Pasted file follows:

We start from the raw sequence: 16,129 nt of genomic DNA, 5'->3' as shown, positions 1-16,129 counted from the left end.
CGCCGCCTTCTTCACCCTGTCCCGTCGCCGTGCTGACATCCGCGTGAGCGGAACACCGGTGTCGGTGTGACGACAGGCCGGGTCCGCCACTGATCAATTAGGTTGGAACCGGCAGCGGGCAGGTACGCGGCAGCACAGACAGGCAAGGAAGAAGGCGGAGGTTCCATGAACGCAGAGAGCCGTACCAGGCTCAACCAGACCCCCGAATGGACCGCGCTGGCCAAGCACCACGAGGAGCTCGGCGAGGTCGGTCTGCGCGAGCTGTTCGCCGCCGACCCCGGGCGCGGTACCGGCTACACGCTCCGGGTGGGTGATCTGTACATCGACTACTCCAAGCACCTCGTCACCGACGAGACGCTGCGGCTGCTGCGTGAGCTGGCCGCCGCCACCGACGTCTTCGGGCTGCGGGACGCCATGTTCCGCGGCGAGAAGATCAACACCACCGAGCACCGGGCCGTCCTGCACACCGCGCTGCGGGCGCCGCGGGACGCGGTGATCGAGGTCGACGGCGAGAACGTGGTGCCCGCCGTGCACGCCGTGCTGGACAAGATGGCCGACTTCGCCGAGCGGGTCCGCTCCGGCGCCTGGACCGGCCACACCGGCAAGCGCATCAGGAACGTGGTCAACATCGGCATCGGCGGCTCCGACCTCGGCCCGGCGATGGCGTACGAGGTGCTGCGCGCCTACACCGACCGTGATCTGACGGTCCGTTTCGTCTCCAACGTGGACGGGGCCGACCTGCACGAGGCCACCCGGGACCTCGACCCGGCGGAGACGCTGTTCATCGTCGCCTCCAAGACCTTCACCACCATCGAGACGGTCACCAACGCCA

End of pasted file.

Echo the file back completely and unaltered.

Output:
We start from the raw sequence: 16,129 nt of genomic DNA, 5'->3' as shown, positions 1-16,129 counted from the left end.
CGCCGCCTTCTTCACCCTGTCCCGTCGCCGTGCTGACATCCGCGTGAGCGGAACACCGGTGTCGGTGTGACGACAGGCCGGGTCCGCCACTGATCAATTAGGTTGGAACCGGCAGCGGGCAGGTACGCGGCAGCACAGACAGGCAAGGAAGAAGGCGGAGGTTCCATGAACGCAGAGAGCCGTACCAGGCTCAACCAGACCCCCGAATGGACCGCGCTGGCCAAGCACCACGAGGAGCTCGGCGAGGTCGGTCTGCGCGAGCTGTTCGCCGCCGACCCCGGGCGCGGTACCGGCTACACGCTCCGGGTGGGTGATCTGTACATCGACTACTCCAAGCACCTCGTCACCGACGAGACGCTGCGGCTGCTGCGTGAGCTGGCCGCCGCCACCGACGTCTTCGGGCTGCGGGACGCCATGTTCCGCGGCGAGAAGATCAACACCACCGAGCACCGGGCCGTCCTGCACACCGCGCTGCGGGCGCCGCGGGACGCGGTGATCGAGGTCGACGGCGAGAACGTGGTGCCCGCCGTGCACGCCGTGCTGGACAAGATGGCCGACTTCGCCGAGCGGGTCCGCTCCGGCGCCTGGACCGGCCACACCGGCAAGCGCATCAGGAACGTGGTCAACATCGGCATCGGCGGCTCCGACCTCGGCCCGGCGATGGCGTACGAGGTGCTGCGCGCCTACACCGACCGTGATCTGACGGTCCGTTTCGTCTCCAACGTGGACGGGGCCGACCTGCACGAGGCCACCCGGGACCTCGACCCGGCGGAGACGCTGTTCATCGTCGCCTCCAAGACCTTCACCACCATCGAGACGGTCACCAACGCCA